More significantly, he became a symbol -- even a victim -- of the shifting tectonics of sports business in the early '70s, a time when college basketball players were expected to be "amateurs" and devoted to dear ol' U rather than seek the one-and-done exit strategy of so many players today. Porter was at Villanova during a brief and chaotic time when there were competing pro leagues, the now-defunct American Basketball Association and the NBA.

Those were the pioneer days of free agency and athletes gaining their rights in all sports, and they mingled with shady agents seeking the signatures of kids from poor backgrounds who as often as not took the money as quickly as it appeared under their needy noses.

Porter, a three-time All-American, was caught up in the messy details of the ability to play one league off against another. He signed a contract with the ABA while he was still at Villanova. That was a no-no, and he got caught. His was stripped of his Final Four MVP award, and Villanova forfeited its games, lost its NCAA Tournament runner-up status and had to return $72,000 in Final Four earnings -- a measly sum today, but good money in the Nixon era.

Eventually, he signed a $1.5 million contract with the Bulls, but his seven-year pro career was mediocre. He played for four teams, never averaging more than 13 points a game. It ended in 1978 with a blood clot in his lung and an addiction to cocaine. By 1989, broke and literally busted, he came to Minnesota -- Land of 10,000 Treatment Centers, as the locals joke -- and fought the drug disease. After he whipped it, he stayed in the Twin Cities.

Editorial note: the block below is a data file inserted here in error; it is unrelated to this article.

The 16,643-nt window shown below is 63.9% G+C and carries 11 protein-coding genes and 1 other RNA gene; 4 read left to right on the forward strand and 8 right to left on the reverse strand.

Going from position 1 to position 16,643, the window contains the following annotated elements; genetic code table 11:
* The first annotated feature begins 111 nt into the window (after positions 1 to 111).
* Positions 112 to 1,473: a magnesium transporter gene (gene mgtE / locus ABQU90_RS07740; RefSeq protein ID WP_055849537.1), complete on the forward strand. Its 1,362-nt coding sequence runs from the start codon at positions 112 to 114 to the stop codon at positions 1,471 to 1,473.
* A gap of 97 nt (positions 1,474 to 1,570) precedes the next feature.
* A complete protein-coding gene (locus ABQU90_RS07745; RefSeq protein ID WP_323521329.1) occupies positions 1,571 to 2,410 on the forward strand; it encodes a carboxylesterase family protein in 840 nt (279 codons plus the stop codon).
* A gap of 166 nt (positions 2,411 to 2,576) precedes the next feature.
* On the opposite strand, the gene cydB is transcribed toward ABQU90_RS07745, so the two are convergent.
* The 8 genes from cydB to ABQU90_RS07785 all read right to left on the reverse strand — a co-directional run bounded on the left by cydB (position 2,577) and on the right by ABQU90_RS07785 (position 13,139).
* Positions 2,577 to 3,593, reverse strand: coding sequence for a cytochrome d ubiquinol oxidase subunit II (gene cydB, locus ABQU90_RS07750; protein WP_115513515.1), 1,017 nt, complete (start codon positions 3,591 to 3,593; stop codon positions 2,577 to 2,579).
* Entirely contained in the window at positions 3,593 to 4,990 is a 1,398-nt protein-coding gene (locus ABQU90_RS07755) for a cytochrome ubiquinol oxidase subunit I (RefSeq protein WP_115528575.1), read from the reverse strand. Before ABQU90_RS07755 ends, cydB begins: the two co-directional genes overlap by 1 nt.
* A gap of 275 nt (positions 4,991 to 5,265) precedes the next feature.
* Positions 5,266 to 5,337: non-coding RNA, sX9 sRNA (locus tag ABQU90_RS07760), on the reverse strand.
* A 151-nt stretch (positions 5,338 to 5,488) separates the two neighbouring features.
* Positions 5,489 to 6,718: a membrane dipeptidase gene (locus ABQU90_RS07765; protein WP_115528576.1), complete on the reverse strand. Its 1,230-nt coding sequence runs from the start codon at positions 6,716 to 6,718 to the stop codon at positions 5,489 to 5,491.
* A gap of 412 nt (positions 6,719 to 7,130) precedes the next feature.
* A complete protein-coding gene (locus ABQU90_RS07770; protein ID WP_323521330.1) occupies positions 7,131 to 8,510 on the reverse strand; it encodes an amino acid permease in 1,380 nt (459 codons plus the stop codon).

The stardom, the tumble, the recovery … that was all so long ago that few people who worked with or were touched by Porter in the Twin Cities knew about his basketball past. Rhoades, his recent boss, worked with him for five years before she knew he'd been a star. She read about it in Sports Illustrated.

"It was nothing he ever bragged about,'' she said.

By all accounts, Porter had been clean of the cocaine for nearly 18 years and was a devoted volunteer in St. Paul's churches and neighborhoods, where -- as in any big American city -- teenage boys too often encounter crime and drugs.

"He had overcome a lot of stuff," Spence said. "He's a person who helped changed my way of thinking. I will always remember the one thing he told me: 'Every child has a chance,' he'd say. He'd tell me that over and over. Before he told me that, I thought there were some kids where there was no hope. Howard didn't believe that."

There will be another funeral for Porter on Tuesday in Villanova, Pa., and yet another on Saturday, June 9, in Eatonville, Fla. There is a $25,000 reward posted for information about the crime. A joint investigation by the Minneapolis and St. Paul police departments continues.

There have been no arrests.

Jay Weiner is a freelance sports journalist based in St. Paul.